My dear friend sent me a holiday checklist to help get me organized for the holiday season. Mind you, the first thing I write on a to-do list is, “Find where you put other to-do list,” but I decided to humor her and read it anyway.
Make a holiday budget
I am a cancer survivor with lingering medical bills and a journalist with five people and an aging Corgi under my roof. If I were forced to write down how much mon- ey flies out of my coffers this time of year, I would not be in the holiday spirit; I would get into holiday spirits- especially the spiced eggnog. NEXT
Exercise and eat healthy so you can indulge in a few treats
I constantly see my friends on Facebook describing what they have stretched to the limit to fit into their holiday attire. I’m not certain what or more specifically where, my oblique muscle is. I think it’s the part of my stomach that hangs over my pants. Either way, I do not have the time or inclination to worry about that with all the other items on the list. I think I am going to rely on dressing in dark colors, adding a colorful scarf for interest and to keep the focus upward (plus a great way to hide the sec- ond chin) and my trusty Spanx, or as my mother refers to them, “hold ‘em ins”.
Prepare and mail holiday cards
I usually have this one covered although last year, we ended up sending “Happy Ground Hog Day” greetings due to our tardiness. We go all out. One year we even wrapped ourselves in gift wrap. I let the girls come up with ideas, within reason, for the holiday family photo, as long as it doesn’t include trying to put a decorative bow on a Corgi with an attitude.
Give specific duties for holiday party preparation
Ok this is doable. Every December I make a lamb, ham and enough carbs and sweets to make your cholesterol and triglycerides beg for mercy. We call it the “Whoo Feast” because at the end of this special night, my daughter once asked, “Don’t you just want to hold hands and sing “ya hoo ya hoo” like in the Grinch movie?” The day before is the prep party. My Dad likes any job that will make noise. My Mom, although not a fan of cooking, is a heck of a slicer and dicer. I rely on my neighbor Gail for backup appliance needs as long as I keep my ham away from her kosher oven. One thing that may be a tad challenging, is finding a meat carver. Annually, the job falls upon my date for the evening. 2013 was not a banner year in that department. Note to self: buy electric knife.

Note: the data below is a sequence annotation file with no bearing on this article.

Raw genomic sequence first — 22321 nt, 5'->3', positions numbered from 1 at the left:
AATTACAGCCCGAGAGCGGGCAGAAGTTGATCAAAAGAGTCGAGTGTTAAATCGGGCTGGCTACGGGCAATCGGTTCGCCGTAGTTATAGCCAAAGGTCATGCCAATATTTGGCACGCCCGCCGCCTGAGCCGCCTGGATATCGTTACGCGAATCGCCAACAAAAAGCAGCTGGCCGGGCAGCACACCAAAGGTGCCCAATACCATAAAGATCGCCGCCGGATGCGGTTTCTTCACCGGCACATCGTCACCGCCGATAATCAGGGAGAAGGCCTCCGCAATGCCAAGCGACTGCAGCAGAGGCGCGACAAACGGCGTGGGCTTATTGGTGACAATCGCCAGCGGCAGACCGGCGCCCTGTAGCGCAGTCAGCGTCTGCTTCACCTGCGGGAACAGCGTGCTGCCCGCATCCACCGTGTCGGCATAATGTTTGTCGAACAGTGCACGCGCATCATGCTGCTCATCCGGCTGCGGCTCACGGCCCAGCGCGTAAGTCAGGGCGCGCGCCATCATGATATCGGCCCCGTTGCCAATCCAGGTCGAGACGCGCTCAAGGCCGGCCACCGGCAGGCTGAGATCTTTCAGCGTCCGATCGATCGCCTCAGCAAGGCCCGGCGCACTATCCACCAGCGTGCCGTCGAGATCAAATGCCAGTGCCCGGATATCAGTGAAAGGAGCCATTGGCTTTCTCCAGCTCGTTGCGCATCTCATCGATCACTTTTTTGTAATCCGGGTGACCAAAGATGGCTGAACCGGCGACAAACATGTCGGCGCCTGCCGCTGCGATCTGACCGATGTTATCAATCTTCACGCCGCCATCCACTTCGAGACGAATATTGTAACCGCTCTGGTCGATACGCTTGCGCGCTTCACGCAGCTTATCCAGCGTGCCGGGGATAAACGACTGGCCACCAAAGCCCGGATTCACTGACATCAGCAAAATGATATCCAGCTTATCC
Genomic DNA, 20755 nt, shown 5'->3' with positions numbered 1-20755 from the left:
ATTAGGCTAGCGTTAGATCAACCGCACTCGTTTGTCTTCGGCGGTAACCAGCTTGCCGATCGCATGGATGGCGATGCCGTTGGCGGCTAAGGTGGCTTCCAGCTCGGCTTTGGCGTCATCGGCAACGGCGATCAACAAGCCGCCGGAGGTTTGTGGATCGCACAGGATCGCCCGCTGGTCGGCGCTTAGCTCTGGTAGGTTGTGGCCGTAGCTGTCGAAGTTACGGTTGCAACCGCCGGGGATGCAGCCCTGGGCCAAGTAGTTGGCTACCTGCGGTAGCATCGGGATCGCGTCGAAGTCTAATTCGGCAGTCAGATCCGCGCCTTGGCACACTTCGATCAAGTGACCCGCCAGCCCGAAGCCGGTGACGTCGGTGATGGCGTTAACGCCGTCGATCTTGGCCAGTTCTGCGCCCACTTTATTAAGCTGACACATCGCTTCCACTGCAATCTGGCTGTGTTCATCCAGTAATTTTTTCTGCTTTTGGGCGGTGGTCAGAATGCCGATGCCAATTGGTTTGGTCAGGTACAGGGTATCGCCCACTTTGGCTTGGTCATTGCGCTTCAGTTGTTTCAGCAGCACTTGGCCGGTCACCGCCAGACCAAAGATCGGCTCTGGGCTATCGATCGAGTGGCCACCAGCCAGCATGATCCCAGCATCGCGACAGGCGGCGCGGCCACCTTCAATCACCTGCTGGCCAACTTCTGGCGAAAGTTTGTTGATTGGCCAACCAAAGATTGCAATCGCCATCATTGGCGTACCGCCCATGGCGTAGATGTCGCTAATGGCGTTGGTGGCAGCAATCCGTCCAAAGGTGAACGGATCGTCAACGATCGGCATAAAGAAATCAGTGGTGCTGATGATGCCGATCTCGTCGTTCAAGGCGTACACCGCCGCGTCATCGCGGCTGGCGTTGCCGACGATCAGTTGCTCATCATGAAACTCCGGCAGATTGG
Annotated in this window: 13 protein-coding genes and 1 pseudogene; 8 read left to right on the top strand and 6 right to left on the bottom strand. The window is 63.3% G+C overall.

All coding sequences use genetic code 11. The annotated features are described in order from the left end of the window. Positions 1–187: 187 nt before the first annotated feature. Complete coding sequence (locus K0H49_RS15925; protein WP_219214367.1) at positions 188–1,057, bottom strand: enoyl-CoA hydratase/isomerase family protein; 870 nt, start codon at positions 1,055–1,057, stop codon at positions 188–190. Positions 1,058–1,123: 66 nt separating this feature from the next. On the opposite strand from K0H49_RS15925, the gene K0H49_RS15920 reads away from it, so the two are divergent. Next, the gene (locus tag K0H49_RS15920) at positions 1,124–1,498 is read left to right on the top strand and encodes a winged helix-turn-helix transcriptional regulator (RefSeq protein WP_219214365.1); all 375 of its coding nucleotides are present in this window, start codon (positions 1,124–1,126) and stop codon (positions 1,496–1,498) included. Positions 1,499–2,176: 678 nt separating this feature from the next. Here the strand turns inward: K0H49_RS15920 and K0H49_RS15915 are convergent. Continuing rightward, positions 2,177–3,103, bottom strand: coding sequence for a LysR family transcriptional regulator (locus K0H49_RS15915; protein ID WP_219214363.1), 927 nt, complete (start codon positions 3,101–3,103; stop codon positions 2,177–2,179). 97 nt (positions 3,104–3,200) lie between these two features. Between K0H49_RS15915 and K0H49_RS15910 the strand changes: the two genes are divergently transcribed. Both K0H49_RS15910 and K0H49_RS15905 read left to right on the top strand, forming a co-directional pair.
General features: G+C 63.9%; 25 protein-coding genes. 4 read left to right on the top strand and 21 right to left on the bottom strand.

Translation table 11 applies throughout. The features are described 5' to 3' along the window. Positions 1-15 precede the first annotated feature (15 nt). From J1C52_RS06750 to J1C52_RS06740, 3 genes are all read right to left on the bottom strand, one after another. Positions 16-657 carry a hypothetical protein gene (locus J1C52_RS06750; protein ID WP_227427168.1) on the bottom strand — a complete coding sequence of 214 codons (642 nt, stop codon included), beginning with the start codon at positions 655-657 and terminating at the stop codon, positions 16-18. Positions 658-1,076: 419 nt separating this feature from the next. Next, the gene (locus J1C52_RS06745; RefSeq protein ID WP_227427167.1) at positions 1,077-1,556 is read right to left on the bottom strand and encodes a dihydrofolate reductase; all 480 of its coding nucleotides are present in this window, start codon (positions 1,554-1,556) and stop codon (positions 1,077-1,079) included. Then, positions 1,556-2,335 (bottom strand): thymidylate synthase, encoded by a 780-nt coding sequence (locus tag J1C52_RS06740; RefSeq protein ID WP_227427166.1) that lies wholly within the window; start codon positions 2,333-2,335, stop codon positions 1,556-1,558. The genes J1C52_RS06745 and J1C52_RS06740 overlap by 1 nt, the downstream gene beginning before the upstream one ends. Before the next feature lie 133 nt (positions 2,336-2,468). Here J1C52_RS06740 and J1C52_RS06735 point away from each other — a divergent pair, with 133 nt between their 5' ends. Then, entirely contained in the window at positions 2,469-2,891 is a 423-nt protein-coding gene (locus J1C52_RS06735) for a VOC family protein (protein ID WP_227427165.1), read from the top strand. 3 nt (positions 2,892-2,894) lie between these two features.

Wrap presents in different papers to distinguish recipients
There are women whose wrapping talents are legendary. These women most likely remove the same amount of socks from the dryer that they put in and hand in per- mission slips the day after receiving them. I am not one of these creatures. My family knows that on Christmas morning it might be a bumpy ride. I sometimes forget to remove last year’s name labels from recycled gift bags and paper before slapping on a new one causing a bit of confusion. I get it honestly. We have opened presents from my parents only to have them say, “Oh no! That’s not for you,” or “Wait that’s part two of three. You have to open present “one” first.” Of course, they are clueless as to where the other parts of the themed gifts are, but it keeps things interesting.
Condense the list
I kept reading her list and when I got to “bake cookies months ahead of time, pull out of freezer to frost for a no-fuss holiday” I stopped. First, part of the fun is seeing if Noni’s rolled out cookies will look more like “rein dogs” than deer. Secondly, I secretly enjoy the frosting wars with sprinkles everywhere-although they’re a bear to get out of dog fur. A suggestion: Put two items on your list.
1. Do the best you can do
2. After #1, relax and let it go. Spend less time trying to make “perfect” and enjoy the perfect times with your family and friends. Happy Holidays!